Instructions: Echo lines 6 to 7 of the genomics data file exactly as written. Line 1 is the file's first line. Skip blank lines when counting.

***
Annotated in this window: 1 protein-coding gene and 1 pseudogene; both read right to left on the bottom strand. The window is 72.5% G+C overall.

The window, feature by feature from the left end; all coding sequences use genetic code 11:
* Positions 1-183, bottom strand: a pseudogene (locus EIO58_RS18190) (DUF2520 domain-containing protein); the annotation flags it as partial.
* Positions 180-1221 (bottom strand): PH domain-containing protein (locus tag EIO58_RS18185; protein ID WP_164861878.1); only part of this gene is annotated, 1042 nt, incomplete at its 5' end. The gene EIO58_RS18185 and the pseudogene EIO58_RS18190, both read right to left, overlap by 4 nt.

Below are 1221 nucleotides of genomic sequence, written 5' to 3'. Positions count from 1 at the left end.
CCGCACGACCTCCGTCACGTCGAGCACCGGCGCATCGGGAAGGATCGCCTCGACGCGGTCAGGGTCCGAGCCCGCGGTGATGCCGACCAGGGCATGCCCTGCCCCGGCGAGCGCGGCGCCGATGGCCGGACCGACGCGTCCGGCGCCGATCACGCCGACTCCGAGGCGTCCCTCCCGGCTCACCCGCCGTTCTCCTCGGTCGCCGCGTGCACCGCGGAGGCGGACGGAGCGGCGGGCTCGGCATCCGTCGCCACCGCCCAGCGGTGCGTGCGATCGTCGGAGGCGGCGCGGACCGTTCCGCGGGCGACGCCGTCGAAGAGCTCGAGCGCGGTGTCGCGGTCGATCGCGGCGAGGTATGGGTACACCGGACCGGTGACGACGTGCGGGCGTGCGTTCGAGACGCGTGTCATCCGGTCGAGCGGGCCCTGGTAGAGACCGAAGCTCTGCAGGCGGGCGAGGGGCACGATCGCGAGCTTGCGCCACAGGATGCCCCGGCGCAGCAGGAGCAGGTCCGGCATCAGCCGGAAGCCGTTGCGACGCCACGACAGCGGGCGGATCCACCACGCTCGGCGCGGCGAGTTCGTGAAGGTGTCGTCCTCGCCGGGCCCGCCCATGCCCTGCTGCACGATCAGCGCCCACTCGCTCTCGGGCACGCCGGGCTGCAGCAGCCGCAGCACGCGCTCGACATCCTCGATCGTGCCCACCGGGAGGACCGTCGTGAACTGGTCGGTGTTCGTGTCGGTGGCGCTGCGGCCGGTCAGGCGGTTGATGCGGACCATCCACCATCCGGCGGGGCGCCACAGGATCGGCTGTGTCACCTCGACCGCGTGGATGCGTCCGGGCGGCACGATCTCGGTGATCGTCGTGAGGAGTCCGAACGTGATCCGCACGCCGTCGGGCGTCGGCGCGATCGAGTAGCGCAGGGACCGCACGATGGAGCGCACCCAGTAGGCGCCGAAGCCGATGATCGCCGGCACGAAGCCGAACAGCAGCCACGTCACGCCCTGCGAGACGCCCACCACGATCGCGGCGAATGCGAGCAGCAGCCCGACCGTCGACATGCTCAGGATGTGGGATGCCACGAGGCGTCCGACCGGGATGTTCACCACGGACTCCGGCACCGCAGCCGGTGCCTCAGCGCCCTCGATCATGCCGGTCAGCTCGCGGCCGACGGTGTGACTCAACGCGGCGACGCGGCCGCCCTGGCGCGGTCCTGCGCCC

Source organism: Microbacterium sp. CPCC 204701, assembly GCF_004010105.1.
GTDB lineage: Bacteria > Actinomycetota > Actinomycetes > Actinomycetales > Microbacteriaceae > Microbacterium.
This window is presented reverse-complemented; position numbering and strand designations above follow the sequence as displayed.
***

CCGCACGACCTCCGTCACGTCGAGCACCGGCGCATCGGGAAGGATCGCCTCGACGCGGTCAGGGTCCGAGCCCGCGGTGATGCCGACCAGGGCATGCCCTGCCCCGGCGAGCGCGGCGCCGATGGCCGGACCGACGCGTCCGGCGCCGATCACGCCGACTCCGAGGCGTCCCTCCCGGCTCACCCGCCGTTCTCCTCGGTCGCCGCGTGCACCGCGGAGGCGGACGGAGCGGCGGGCTCGGCATCCGTCGCCACCGCCCAGCGGTGCGTGCGATCGTCGGAGGCGGCGCGGACCGTTCCGCGGGCGACGCCGTCGAAGAGCTCGAGCGCGGTGTCGCGGTCGATCGCGGCGAGGTATGGGTACACCGGACCGGTGACGACGTGCGGGCGTGCGTTCGAGACGCGTGTCATCCGGTCGAGCGGGCCCTGGTAGAGACCGAAGCTCTGCAGGCGGGCGAGGGGCACGATCGCGAGCTTGCGCCACAGGATGCCCCGGCGCAGCAGGAGCAGGTCCGGCATCAGCCGGAAGCCGTTGCGACGCCACGACAGCGGGCGGATCCACCACGCTCGGCGCGGCGAGTTCGTGAAGGTGTCGTCCTCGCCGGGCCCGCCCATGCCCTGCTGCACGATCAGCGCCCACTCGCTCTCGGGCACGCCGGGCTGCAGCAGCCGCAGCACGCGCTCGACATCCTCGATCGTGCCCACCGGGAGGACCGTCGTGAACTGGTCGGTGTTCGTGTCGGTGGCGCTGCGGCCGGTCAGGCGGTTGATGCGGACCATCCACCATCCGGCGGGGCGCCACAGGATCGGCTGTGTCACCTCGACCGCGTGGATGCGTCCGGGCGGCACGATCTCGGTGATCGTCGTGAGGAGTCCGAACGTGATCCGCACGCCGTCGGGCGTCGGCGCGATCGAGTAGCGCAGGGACCGCACGATGGAGCGCACCCAGTAGGCGCCGAAGCCGATGATCGCCGGCACGAAGCCGAACAGCAGCCACGTCACGCCCTGCGAGACGCCCACCACGATCGCGGCGAATGCGAGCAGCAGCCCGACCGTCGACATGCTCAGGATGTGGGATGCCACGAGGCGTCCGACCGGGATGTTCACCACGGACTCCGGCACCGCAGCCGGTGCCTCAGCGCCCTCGATCATGCCGGTCAGCTCGCGGCCGACGGTGTGACTCAACGCGGCGACGCGGCCGCCCTGGCGCGGTCCTGCGCCC

Source organism: Microbacterium sp. CPCC 204701, assembly GCF_004010105.1.